By Patricia Treble - Friday, March 9, 2012 at 10:52 AM - 0 Comments
It was clear Kate was determined not to be the centre of attention from the moment the royal party arrived at St. Pancras station in London on Thursday. Her clothes were dark and unobtrusive, leaving the focus solely on Kate’s travelling companion—the Queen, who was officially starting her Diamond Jubilee tour of Britain. Kate even wore her hair pulled back under a hat, avoiding the inevitable photo op when she battles for control of her tresses as they get whipped by the wind. That meant all attention was on the Queen, aided by her bright pink outfit, in Leicester, leaving Prince Philip in his customary back-up role and Kate chatting with local officials.
By Gustavo Vieira - Wednesday, March 7, 2012 at 8:30 AM - 0 Comments
This ‘old lady’ apertif packs a punch and is perfect for toasting the Diamond Jubilee
As events ramp up for the Diamond Jubilee, you might want to raise a glass to Elizabeth Alexandra Mary’s 60 years as Queen. But should you choose a British ale? What about a scotch, given that one of her residences, Balmoral Castle, is in Aberdeenshire? Or perhaps a drink mixed with the very British Pimm’s No. 1 Cup?
How about toasting the Queen with her favourite drink: a very French aperitif by the name of Dubonnet, which she enjoys with a shot of gin. It’s a habit passed down by the Queen Mother, who once sent a note to her favourite page, William Tallon, asking him to be sure to include “two bottles of Dubonnet and gin” for a picnic “in case it [was] needed.” We know this because the note was sold to an anonymous bidder for $25,000 at an auction of Tallon’s royal mementoes in 2008.
The Queen’s tipple packs a powerful punch, since Dubonnet contains 19 per cent alcohol by volume, and gin has 40 per cent. But don’t think the Queen is a boozer. “I’ve seen the Queen with this red drink on many occasions and she makes it last a whole reception,” says Arthur Edwards, a 35-year veteran photographer of the British royalty with the Sun newspaper in London. The Queen’s cocktail has been the brunt of many a joke from an anonymous tweeter who goes by the handle Elizabeth Windsor and assumes the persona of a boozy queen. @Queen_UK has amassed 600,000 followers, and even published a book called Gin O’Clock last year, doling out tweets such as “Giving up gin for lent. #kidding,” and, “Someone get one a gin and tonic. No tonic.”
By Patricia Treble - Friday, February 24, 2012 at 11:18 AM - 0 Comments
Being starstruck by Queen Elizabeth II is a noble tradition. It has afflicted everyone from children to battle-hardened politicians. On the last day of the Queen’s tour of Canada in 2010, for example, she visited Queen’s Park, whose lawns around the legislature were packed with officials, media and citizens. And in the midst of the engagement, Premier Dalton McGuinty walked by the media, turned and with a broad grin plastered to his face, exclaimed, “I love her!” Continue…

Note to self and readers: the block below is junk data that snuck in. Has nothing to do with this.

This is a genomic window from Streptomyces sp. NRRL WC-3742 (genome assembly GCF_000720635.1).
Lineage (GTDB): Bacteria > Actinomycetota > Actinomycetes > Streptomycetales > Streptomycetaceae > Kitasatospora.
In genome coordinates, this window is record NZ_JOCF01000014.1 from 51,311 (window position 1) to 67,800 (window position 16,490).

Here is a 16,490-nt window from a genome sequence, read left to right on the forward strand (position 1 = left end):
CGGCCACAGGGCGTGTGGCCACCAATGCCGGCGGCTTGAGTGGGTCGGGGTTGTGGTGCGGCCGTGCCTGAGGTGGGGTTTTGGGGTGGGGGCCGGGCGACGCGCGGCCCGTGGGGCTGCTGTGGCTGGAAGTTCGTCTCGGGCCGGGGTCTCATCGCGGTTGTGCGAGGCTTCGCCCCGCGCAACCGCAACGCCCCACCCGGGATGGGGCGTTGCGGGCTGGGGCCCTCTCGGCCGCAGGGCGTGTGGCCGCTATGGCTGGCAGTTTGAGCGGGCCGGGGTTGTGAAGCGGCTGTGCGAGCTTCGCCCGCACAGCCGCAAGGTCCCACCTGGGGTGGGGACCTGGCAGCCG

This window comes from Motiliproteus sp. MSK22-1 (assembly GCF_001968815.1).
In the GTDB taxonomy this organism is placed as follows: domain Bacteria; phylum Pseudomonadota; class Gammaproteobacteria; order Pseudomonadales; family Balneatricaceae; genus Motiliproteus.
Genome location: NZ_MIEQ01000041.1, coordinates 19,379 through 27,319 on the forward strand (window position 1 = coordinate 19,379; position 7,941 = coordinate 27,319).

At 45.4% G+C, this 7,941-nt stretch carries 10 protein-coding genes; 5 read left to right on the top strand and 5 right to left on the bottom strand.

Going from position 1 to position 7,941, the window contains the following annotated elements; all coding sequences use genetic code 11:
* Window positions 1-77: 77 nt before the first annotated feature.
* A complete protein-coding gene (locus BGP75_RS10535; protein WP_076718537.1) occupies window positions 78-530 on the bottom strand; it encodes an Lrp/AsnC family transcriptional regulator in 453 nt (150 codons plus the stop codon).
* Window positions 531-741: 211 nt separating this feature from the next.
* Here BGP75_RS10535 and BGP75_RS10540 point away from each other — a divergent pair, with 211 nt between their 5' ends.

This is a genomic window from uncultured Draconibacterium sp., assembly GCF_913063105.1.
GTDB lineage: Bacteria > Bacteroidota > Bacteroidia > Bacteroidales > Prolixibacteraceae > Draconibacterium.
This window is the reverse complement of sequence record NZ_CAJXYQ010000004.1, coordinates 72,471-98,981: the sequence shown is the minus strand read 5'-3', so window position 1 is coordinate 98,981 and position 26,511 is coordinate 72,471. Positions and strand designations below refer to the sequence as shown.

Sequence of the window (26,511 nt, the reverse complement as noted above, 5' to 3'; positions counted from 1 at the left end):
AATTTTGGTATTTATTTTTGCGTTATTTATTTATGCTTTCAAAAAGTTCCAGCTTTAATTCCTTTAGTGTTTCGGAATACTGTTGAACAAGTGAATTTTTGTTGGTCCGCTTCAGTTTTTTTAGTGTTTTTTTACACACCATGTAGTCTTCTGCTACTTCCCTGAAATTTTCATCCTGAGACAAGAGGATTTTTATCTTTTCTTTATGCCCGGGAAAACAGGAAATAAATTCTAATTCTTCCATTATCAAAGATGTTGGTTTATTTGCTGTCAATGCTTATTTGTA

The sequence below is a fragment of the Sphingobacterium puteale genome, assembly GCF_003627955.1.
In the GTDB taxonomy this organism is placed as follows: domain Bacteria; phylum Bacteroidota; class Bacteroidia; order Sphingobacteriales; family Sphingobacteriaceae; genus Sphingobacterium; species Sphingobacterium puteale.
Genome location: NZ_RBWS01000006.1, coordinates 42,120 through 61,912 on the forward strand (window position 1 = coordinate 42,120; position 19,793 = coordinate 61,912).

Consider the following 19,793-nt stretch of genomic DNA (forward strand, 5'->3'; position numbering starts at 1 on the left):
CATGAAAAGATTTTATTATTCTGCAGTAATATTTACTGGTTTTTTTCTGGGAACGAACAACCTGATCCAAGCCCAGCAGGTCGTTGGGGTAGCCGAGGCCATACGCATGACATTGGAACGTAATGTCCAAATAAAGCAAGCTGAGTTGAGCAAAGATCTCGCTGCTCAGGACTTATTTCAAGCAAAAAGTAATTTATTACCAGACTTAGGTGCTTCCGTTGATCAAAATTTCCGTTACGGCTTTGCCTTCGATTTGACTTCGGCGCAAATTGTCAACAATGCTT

By Erica Alini - Friday, February 17, 2012 at 6:35 PM - 0 Comments
Economists have long warned that current spending patterns have put Ontario on track for a fiscal doomsday. In an attempt to show Ontarians the way to economic salvation, Premier Dalton McGuinty appointed a commission on public-service reform last year, headed by former TD economist Don Drummond. His report, unveiled on Wednesday, is a 362-item long laundry list of cost-cutting (and a few revenue-boosting) measures the provincial government should consider to keep the public deficit from ballooning to $30.2 billion by 2017-18. The prescriptions go far beyond the usual calls for budget freezes and capping wage increases in the public sector; Drummond recommends scrapping all-day kindergarten, increasing class sizes, and shutting down casinos. To make Ontarians feel better about the coming age of austerity, we’ve put together a list of the five most unusual ideas other governments have considered or implemented to fix their own beleaguered finances.
By the editors - Monday, February 13, 2012 at 10:00 AM - 0 Comments
Long may she reign
Queen Elizabeth II is the only head of state the vast majority of Canadians have ever known. Through all the political, social and technological upheavals of the past 60 years, she has been the one constant in our lives. Her image graces our stamps, coins and bills; she has been to visit us 23 times. And her impact has been felt in the very nature of our political system.
The Queen has performed her role as monarch of Great Britain, Canada and 14 other realms, as well as head of the Commonwealth, for so long that it is difficult to imagine anyone else ever sitting on her throne. And yet there is more to her remarkable success than mere longevity. She has reigned long, but she has also reigned very well.